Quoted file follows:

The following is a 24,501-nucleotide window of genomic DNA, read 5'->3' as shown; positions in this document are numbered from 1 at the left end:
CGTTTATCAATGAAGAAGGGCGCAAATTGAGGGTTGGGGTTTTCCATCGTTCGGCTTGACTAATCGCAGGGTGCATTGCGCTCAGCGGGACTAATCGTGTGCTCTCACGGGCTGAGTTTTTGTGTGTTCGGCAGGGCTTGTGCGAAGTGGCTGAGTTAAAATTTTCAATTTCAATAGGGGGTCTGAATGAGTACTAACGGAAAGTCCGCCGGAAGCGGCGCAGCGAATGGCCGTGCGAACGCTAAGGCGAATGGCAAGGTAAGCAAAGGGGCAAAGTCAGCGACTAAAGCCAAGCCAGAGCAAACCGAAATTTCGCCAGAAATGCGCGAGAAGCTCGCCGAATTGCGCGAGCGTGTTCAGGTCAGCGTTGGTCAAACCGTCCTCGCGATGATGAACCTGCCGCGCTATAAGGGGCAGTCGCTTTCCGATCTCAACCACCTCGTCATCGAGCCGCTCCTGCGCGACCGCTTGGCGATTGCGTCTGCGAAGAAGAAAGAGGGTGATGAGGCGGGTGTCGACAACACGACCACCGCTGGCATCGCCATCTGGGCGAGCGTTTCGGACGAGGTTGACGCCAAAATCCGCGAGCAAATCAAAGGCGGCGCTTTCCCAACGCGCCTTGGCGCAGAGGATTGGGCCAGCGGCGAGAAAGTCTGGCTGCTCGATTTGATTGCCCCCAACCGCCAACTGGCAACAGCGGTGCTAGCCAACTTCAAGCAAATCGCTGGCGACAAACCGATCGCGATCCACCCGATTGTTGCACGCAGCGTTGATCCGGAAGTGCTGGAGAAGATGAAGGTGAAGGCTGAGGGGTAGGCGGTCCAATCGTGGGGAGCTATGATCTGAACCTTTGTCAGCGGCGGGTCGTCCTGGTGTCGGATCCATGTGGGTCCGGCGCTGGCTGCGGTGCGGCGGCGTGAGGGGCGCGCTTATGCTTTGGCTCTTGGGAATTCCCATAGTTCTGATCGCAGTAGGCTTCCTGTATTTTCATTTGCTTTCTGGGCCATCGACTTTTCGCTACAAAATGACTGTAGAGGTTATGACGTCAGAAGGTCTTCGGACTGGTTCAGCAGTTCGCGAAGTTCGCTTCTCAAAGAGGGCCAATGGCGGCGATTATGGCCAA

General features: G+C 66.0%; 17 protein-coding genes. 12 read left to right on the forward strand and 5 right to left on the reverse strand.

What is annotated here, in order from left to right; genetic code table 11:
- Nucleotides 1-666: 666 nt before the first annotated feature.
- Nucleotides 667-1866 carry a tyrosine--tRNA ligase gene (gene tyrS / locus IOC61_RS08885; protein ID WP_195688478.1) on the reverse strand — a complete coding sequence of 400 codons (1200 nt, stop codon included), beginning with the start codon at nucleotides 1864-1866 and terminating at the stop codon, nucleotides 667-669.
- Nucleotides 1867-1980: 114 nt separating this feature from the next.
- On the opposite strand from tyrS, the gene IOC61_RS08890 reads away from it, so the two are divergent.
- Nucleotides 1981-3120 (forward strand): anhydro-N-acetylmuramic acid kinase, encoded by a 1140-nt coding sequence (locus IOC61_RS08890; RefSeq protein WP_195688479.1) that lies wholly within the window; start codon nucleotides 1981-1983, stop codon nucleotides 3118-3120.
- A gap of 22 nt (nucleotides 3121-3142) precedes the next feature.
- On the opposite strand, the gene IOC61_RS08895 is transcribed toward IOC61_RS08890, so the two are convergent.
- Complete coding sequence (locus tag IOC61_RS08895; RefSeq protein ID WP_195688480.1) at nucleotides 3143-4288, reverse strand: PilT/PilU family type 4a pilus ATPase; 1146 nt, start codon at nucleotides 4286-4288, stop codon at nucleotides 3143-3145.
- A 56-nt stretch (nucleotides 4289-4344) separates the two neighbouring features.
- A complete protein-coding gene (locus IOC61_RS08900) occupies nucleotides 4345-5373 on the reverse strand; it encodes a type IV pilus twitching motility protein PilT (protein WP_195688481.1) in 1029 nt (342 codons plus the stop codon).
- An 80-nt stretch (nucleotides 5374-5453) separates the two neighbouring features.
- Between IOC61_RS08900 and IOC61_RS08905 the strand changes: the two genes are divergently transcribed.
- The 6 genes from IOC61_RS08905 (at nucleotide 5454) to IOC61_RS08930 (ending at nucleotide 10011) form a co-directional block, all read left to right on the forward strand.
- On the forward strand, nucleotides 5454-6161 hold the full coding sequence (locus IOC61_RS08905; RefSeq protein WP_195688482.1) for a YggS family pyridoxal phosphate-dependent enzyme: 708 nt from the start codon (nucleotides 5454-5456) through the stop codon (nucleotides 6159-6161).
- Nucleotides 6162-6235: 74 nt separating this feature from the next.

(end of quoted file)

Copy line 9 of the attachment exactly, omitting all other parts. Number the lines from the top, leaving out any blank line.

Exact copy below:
- Nucleotides 1981-3120 (forward strand): anhydro-N-acetylmuramic acid kinase, encoded by a 1140-nt coding sequence (locus IOC61_RS08890; RefSeq protein WP_195688479.1) that lies wholly within the window; start codon nucleotides 1981-1983, stop codon nucleotides 3118-3120.